Reporter Finds No Medical Care At For-Profit Prison


Mother Jones reporter Shane Bauer went under cover as a guard at a for-profit prison in Louisiana. His findings suggest a lack of health care and disregard for inmates' health.

Bauer was hired by Winn Correctional Center in Louisiana, which is run by the Corrections Corporation of America (CCA), the United States' second-largest private prison company. Private prisons house 131,000 of the nation's 1.6 million total prisoners, according to Mother Jones. Since these prisons do not release records as they are considered private companies, the only way of understanding what goes on within its walls is to actually be there. 

In an interview with NPR, Bauer divulged the little to no oversight within the prison, the lack of staff, and, most shockingly, the complete lack of health care. 

As an example, Bauer tells the story of one inmate who was confined to a wheelchair after losing his legs and fingers: 

He told me ... that he had made many visits to the infirmary over several months complaining of intense pain in his legs, later complaining of pus dripping out of his feet. And he would be given Motrin and sent back. He says that sometimes the nurses would suggest he was faking it and send him back. And it wasn't until it was too late that he got sent to the hospital and his legs were amputated.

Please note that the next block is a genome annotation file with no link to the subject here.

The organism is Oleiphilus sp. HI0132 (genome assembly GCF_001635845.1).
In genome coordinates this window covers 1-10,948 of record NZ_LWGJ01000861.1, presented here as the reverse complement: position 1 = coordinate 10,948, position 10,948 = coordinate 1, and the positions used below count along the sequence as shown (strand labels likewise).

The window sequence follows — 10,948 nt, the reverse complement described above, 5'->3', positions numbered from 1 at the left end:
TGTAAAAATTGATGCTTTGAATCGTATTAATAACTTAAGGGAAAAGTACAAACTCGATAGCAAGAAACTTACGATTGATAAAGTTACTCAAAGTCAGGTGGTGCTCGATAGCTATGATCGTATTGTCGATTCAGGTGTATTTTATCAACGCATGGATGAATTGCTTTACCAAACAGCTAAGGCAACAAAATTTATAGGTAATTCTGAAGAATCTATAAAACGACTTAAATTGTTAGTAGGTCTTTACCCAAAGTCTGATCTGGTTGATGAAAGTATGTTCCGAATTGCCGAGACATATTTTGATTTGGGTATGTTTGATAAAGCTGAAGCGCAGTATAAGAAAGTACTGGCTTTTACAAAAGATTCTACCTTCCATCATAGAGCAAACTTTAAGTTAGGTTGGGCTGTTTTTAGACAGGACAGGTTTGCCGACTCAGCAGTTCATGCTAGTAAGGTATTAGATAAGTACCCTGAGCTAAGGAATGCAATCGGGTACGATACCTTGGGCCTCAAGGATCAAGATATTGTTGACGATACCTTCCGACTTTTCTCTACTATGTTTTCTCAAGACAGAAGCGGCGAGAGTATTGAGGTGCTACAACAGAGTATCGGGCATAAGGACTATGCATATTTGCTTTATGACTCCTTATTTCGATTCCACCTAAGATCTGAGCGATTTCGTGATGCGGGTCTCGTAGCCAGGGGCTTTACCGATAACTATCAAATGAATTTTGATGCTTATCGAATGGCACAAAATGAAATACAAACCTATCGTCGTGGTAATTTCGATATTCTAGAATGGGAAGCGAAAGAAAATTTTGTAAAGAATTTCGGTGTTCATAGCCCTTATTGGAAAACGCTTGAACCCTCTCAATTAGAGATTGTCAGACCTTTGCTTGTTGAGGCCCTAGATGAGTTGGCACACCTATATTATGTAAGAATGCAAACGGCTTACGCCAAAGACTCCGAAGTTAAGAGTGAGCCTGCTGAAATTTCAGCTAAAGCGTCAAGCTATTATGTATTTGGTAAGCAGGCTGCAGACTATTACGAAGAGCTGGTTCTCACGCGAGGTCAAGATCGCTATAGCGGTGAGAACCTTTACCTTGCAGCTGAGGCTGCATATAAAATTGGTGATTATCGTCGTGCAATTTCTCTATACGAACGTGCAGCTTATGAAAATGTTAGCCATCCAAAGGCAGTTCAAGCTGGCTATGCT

Bauer suggests that the lack of medical care stems from the for-profit prison's desire to make money. The CCA "would have to bear the expense of sending a prisoner to a hospital," Bauer explained. "If they're making $34 per inmate per day, a hospital bill is a major expense."

Not only was there a lack of medical care, but also a lack of mental health care. In his Mother Jones article, Bauer explained that in a prison of 1,500 inmates, there are no full-time psychiatrists employed and only one full-time social worker. Guards with no training or background would have to sit on suicide watches.

Mother Jones further reports that a third of the inmates had mental health problems and a quarter had IQ levels under 70. Those who had severe mental health issues would be stripped naked, put in solitary confinement, and given only a tear-proof blanket. 

Bauer, who sat on suicide watch a couple of times as his time as a guard, recalls an inmate who told him he was having a mental health emergency. "[H]e was threatening to jump off his bed and break his neck," Bauer told NPR. "I reported this, and it wasn't for about six hours that a psychiatrist showed up to talk to him."

The same man eventually hung himself in his cell after Bauer left the facility. He died weighing only 71 pounds.

A CCA spokesman scolded Bauer for his "fundamental misunderstanding" of the company's business and "corrections in general," according to Mother Jones.

Sources: Mother Jones, NPR / Photo credit: Travis Wise/Flickr

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